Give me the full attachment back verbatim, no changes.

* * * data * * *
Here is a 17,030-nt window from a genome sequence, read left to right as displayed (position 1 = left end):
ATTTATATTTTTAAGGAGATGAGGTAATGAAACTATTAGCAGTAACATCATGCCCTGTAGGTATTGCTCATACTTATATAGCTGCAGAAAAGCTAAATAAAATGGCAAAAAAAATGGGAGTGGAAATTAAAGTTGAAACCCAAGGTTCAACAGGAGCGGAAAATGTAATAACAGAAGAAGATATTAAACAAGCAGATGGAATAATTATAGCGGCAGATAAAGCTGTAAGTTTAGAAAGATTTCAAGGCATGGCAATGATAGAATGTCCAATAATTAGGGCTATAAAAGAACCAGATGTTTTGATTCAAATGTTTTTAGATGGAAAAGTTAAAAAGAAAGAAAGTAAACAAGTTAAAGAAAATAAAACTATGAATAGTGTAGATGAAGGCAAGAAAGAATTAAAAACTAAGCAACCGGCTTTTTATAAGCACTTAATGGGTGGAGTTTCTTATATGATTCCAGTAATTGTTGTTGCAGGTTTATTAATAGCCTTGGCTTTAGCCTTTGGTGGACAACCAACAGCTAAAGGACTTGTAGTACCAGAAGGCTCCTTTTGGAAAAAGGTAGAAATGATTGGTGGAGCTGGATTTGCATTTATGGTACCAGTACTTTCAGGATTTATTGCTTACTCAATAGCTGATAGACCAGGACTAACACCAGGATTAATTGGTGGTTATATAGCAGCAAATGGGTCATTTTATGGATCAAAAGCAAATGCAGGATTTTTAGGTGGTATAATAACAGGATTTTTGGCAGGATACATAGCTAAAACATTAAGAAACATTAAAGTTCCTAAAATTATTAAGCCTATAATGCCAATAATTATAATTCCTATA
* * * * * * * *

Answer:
Here is a 17,030-nt window from a genome sequence, read left to right as displayed (position 1 = left end):
ATTTATATTTTTAAGGAGATGAGGTAATGAAACTATTAGCAGTAACATCATGCCCTGTAGGTATTGCTCATACTTATATAGCTGCAGAAAAGCTAAATAAAATGGCAAAAAAAATGGGAGTGGAAATTAAAGTTGAAACCCAAGGTTCAACAGGAGCGGAAAATGTAATAACAGAAGAAGATATTAAACAAGCAGATGGAATAATTATAGCGGCAGATAAAGCTGTAAGTTTAGAAAGATTTCAAGGCATGGCAATGATAGAATGTCCAATAATTAGGGCTATAAAAGAACCAGATGTTTTGATTCAAATGTTTTTAGATGGAAAAGTTAAAAAGAAAGAAAGTAAACAAGTTAAAGAAAATAAAACTATGAATAGTGTAGATGAAGGCAAGAAAGAATTAAAAACTAAGCAACCGGCTTTTTATAAGCACTTAATGGGTGGAGTTTCTTATATGATTCCAGTAATTGTTGTTGCAGGTTTATTAATAGCCTTGGCTTTAGCCTTTGGTGGACAACCAACAGCTAAAGGACTTGTAGTACCAGAAGGCTCCTTTTGGAAAAAGGTAGAAATGATTGGTGGAGCTGGATTTGCATTTATGGTACCAGTACTTTCAGGATTTATTGCTTACTCAATAGCTGATAGACCAGGACTAACACCAGGATTAATTGGTGGTTATATAGCAGCAAATGGGTCATTTTATGGATCAAAAGCAAATGCAGGATTTTTAGGTGGTATAATAACAGGATTTTTGGCAGGATACATAGCTAAAACATTAAGAAACATTAAAGTTCCTAAAATTATTAAGCCTATAATGCCAATAATTATAATTCCTATA